The First Bird's-eye View of a Gravitationally Unstable Accretion Disk in High-mass Star Formation

Kazuhito Motogi, Tomoya Hirota, Masahiro N. Machida, Yoshinori Yonekura, Mareki Honma, Shigehisa Takakuwa, Satoki Matsushita

Research output: Contribution to journalArticlepeer-review

25 Citations (Scopus)


We report on the first bird's-eye view of the innermost accretion disk around the high-mass protostellar object G353.273+0.641, taken by Atacama Large Millimeter/submillimeter Array long baselines. The disk traced by dust continuum emission has a radius of 250 au, surrounded by the infalling rotating envelope traced by thermal CH3OH lines. This disk radius is consistent with the centrifugal radius estimated from the specific angular momentum in the envelope. The lower-limit envelope mass is ∼5-7 M and accretion rate onto the stellar surface is 3 × 10-3 M yr-1 or higher. The expected stellar age is well younger than 104 yr, indicating that the host object is one of the youngest high-mass objects at present. The disk mass is 2-7 M, depending on the dust opacity index. The estimated Toomre's Q parameter is typically 1-2 and can reach 0.4 at the minimum. These Q values clearly satisfy the classical criteria for gravitational instability, and are consistent with recent numerical studies. Observed asymmetric and clumpy structures could trace a spiral arm and/or disk fragmentation. We found that 70% of the angular momentum in the accretion flow could be removed via the gravitational torque in the disk. Our study has indicated that the dynamical nature of a self-gravitating disk could dominate the early phase of high-mass star formation. This is remarkably consistent with the early evolutionary scenario of a low-mass protostar.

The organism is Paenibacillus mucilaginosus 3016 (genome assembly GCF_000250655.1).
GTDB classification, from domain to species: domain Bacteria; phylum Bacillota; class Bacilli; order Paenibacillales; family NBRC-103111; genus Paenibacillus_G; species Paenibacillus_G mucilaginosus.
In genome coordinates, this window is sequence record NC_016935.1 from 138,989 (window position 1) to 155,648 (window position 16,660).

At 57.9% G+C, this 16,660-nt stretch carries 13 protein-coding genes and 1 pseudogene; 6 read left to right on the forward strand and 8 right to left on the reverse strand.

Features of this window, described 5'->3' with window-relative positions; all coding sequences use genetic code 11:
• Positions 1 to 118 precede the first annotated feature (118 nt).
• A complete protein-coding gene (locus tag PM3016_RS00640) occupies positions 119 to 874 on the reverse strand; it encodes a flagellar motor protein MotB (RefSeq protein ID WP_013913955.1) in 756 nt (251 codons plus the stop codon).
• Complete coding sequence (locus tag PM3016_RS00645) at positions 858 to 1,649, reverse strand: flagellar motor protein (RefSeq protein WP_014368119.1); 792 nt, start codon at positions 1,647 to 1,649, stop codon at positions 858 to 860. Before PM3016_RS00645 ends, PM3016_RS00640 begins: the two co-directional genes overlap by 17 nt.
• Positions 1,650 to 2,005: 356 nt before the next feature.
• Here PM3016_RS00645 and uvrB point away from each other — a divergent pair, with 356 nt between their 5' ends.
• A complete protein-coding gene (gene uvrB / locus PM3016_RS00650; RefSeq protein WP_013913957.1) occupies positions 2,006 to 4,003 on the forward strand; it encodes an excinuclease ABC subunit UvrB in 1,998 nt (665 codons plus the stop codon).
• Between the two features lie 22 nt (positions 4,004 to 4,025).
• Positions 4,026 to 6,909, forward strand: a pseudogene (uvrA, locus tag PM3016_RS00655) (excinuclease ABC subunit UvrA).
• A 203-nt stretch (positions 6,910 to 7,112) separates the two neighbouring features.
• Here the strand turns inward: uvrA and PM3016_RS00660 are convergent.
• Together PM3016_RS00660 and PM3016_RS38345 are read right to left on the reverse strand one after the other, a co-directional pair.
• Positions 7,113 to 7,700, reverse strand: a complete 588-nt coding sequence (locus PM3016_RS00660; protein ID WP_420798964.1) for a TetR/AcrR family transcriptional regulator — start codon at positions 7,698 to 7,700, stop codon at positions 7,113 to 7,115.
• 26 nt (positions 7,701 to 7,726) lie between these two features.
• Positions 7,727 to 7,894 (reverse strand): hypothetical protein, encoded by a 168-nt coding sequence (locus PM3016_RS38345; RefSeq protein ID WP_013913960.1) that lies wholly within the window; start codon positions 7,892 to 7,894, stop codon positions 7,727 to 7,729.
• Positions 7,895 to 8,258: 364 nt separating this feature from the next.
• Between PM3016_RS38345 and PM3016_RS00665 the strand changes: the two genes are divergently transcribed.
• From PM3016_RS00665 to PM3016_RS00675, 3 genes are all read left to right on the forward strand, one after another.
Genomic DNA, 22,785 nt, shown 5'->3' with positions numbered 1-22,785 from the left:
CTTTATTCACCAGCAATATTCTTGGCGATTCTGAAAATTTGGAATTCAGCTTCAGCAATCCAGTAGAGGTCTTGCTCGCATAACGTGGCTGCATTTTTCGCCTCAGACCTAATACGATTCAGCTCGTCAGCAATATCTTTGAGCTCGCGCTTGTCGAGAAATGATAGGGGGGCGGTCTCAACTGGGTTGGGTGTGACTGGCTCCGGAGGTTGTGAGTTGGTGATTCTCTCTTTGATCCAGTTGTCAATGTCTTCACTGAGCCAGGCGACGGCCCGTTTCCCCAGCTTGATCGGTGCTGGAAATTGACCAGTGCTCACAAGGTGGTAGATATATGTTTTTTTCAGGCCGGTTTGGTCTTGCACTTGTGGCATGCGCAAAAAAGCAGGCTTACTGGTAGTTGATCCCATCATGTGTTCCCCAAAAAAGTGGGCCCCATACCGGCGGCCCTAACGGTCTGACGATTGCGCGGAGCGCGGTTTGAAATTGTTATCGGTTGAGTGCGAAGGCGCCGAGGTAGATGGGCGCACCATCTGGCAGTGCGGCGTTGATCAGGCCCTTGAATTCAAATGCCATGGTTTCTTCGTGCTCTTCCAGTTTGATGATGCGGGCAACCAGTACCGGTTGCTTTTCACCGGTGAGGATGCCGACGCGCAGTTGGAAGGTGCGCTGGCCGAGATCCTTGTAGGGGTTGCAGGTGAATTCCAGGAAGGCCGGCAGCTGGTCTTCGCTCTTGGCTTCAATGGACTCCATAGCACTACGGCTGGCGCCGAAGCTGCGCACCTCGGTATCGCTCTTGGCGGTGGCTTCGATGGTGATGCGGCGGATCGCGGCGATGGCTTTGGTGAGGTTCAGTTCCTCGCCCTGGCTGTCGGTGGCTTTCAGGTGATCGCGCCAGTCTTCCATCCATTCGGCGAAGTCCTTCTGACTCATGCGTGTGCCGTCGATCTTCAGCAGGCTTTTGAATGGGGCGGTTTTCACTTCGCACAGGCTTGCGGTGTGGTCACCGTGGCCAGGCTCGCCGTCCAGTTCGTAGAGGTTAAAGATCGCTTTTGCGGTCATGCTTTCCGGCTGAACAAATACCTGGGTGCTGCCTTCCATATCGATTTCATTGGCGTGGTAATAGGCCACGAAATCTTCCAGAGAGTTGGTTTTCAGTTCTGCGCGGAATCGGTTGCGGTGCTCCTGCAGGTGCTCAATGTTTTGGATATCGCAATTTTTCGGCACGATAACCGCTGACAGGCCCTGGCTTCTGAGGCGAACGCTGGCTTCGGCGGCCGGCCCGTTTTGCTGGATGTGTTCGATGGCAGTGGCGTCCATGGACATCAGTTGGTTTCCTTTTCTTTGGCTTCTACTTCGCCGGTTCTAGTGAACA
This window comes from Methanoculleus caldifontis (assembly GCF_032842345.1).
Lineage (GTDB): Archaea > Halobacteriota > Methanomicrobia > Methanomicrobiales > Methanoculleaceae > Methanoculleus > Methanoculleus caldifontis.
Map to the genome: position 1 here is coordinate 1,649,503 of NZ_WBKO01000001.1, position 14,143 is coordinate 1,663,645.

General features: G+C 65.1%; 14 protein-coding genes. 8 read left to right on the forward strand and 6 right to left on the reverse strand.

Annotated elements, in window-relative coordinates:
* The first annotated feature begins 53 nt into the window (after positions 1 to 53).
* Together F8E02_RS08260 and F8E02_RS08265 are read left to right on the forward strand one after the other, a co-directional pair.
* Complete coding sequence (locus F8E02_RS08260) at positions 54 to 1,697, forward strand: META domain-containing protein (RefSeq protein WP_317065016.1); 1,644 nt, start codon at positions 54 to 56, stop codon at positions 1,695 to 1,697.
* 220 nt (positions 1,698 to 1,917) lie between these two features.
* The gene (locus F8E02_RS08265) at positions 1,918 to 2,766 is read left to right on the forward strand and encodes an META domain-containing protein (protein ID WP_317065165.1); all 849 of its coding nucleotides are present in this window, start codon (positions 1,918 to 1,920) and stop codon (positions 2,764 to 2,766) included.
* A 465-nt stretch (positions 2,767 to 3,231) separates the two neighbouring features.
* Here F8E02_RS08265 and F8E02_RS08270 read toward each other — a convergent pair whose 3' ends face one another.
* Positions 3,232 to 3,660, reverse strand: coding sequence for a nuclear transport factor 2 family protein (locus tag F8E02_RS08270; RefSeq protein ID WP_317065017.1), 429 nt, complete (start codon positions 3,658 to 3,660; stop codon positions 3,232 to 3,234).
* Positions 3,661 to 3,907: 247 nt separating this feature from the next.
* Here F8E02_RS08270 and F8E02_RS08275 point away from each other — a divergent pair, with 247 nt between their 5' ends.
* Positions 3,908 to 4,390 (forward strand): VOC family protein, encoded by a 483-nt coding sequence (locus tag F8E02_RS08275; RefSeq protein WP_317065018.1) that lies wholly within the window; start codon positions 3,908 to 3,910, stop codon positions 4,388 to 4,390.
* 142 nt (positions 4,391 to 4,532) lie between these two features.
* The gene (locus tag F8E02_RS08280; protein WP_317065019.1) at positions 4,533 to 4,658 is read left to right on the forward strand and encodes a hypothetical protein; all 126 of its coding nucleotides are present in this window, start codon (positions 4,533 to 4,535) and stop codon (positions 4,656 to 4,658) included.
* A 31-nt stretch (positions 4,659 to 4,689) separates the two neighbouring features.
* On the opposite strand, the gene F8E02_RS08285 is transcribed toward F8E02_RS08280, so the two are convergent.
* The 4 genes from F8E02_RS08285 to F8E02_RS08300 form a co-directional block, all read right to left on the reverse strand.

Original languageEnglish
Article numberL25
JournalAstrophysical Journal Letters
Issue number2
Publication statusPublished - Jun 1 2019

All Science Journal Classification (ASJC) codes

  • Astronomy and Astrophysics
  • Space and Planetary Science


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